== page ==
# Physics of the Coaxial Cable

## Homework Statement

"A coaxial cable consists of an inner wire and a concentric cylindrical outer conductor. If the conductors carry equal but opposite charges, show that there is no net charge on the outside of the outer conductor.

Gauss's Law

## The Attempt at a Solution

I tried to approach this problem as logically as possible before laying any numbers to paper or manipulating equations, but was not able to even get that far. Our teacher brushed over very quickly the concept of uniform volume charge distribution and conductors in electric fields. I know there can be no electric field within a conductor. Therefore, if we assume the wire carries a negative charge, then that means there is an excess of electrons that will move themselves to the surface of the conductor, correct? ("If a conductor in electrostatic equilibrium carries a net charge, it must reside on the conductor surface"). So we have a negative field resulting in the cavity thus far. However, if we assume the outside cylindrical shell to be positive in charge, then there will be a positive net charge on the surface of the shell, both on the inside by the wire and the outside as well, correct? Now because of uniform charge distribution, the charge on the inside of the shell will in effect cancel its own field out, still leaving a negative field inside the cavity, but how is the net charge on the outside of the shell in any way negated by the wire? It has to have a positive net charge according to Gauss's law? Thanks for any tips, suggestions or hints!

-Confused student

## Answers and Replies

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learningphysics
Homework Helper
Hint... looking at the outer conductor... what is the field inside that conductor... what is the field outside of that conductor... uses gauss' law and symmetry for this part...

Then finally... when you know the field inside and outside the conductor... do gauss law using a tiny volume that cross the outer boundary of this conductor...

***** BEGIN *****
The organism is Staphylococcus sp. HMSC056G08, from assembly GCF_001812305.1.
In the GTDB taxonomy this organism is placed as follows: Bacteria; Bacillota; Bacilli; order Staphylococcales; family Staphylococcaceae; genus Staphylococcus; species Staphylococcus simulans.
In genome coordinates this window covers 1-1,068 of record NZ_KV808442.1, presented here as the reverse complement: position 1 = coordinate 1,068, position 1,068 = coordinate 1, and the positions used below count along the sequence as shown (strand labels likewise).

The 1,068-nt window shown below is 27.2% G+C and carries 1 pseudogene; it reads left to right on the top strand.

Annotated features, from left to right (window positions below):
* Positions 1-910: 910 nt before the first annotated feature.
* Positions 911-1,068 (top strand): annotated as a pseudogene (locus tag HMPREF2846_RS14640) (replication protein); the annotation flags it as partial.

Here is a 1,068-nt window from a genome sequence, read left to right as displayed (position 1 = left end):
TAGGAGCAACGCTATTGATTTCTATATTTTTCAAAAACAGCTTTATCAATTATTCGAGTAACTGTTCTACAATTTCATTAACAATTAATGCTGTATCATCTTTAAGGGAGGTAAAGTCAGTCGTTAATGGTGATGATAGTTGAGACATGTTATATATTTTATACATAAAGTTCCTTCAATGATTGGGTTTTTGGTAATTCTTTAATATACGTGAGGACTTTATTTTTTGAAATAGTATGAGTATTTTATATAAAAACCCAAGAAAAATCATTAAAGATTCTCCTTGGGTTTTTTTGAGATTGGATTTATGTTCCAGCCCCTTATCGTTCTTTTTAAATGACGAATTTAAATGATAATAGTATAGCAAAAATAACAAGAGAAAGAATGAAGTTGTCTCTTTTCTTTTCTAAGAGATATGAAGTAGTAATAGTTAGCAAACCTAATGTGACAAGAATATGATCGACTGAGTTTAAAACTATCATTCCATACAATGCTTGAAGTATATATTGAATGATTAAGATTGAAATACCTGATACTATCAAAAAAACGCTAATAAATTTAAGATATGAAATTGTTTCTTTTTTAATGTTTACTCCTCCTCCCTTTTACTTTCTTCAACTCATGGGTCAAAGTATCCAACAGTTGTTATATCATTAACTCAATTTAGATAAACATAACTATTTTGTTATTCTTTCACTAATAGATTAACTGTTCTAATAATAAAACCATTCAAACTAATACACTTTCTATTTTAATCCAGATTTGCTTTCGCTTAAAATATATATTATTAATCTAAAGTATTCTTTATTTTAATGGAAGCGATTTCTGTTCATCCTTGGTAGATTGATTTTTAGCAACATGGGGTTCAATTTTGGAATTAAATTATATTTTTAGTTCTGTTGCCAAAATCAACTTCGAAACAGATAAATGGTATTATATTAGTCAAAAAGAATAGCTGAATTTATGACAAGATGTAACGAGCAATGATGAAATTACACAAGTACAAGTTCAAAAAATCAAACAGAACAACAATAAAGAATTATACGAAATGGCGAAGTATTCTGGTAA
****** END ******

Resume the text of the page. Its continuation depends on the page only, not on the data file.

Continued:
learningphysics
Homework Helper
So we have a negative field resulting in the cavity thus far. However, if we assume the outside cylindrical shell to be positive in charge, then there will be a positive net charge on the surface of the shell, both on the inside by the wire and the outside as well, correct?
No... you're right about the inside, but not the outside.

Hint... looking at the outer conductor... what is the field inside that conductor... what is the field outside of that conductor... uses gauss' law and symmetry for this part...

Then finally... when you know the field inside and outside the conductor... do gauss law using a tiny volume that cross the outer boundary of this conductor...
Thanks for the speedy reply!

Actually INSIDE the material, there is no field. In the cavity of the outer conductor, there is a negative field resulting from the wire, E = k(-q)/r^2, r being the distance from the wire and -q being the charge on the wire. If the outer conductor has a charge of +q, then the total enclosed charge by a gaussian surface surrounding the entire cable would be 0, meaning there can be no field outside of the cable, and if theres no field outside the cable, there can be no net charge on the outer surface?

If that is the logic, then what is going on in terms of electron arrangement and such to make this occur? I think I get it, but it's still a little hazy and I want to make sure I fully understand the concept.

learningphysics
Homework Helper
Actually here's another way to think about it... actually simpler this way... since the inner and outer conductor have equal charges... and since the field inside the outer conductor is 0... that means the net charge inside a gaussian surface within the outer conductor is 0... That means that all the positive charge must be on the inner surface... hence the outer surface must have a net charge of 0, and by symmetry a charge density of 0...

I understand! Thanks for the explanation!

learningphysics
Homework Helper
I understand! Thanks for the explanation!
You're welcome.